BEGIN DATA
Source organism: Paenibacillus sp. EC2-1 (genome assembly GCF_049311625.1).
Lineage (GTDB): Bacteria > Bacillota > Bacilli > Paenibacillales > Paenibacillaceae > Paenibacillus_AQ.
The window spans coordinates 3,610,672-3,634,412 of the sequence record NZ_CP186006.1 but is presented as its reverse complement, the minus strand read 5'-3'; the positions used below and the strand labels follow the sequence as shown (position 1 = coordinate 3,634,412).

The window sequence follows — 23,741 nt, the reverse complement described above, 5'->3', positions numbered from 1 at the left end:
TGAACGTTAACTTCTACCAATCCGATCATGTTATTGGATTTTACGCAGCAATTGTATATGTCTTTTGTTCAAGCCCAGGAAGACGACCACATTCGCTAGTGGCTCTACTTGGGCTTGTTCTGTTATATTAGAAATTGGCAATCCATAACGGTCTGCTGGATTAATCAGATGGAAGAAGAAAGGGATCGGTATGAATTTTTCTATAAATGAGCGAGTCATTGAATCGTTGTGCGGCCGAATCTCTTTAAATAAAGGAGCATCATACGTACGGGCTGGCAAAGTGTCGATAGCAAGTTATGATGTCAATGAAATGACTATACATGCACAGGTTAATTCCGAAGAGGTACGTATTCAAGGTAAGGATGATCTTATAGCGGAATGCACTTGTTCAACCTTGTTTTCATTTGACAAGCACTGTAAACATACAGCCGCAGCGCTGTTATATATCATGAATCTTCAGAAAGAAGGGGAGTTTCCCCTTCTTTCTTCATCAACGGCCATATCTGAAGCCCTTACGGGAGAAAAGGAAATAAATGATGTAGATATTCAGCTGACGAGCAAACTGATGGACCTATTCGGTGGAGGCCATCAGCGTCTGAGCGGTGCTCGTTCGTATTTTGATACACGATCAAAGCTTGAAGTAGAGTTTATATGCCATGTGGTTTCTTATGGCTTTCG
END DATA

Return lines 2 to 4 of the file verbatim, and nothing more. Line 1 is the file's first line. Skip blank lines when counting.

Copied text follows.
Lineage (GTDB): Bacteria > Bacillota > Bacilli > Paenibacillales > Paenibacillaceae > Paenibacillus_AQ.
The window spans coordinates 3,610,672-3,634,412 of the sequence record NZ_CP186006.1 but is presented as its reverse complement, the minus strand read 5'-3'; the positions used below and the strand labels follow the sequence as shown (position 1 = coordinate 3,634,412).

The window sequence follows — 23,741 nt, the reverse complement described above, 5'->3', positions numbered from 1 at the left end: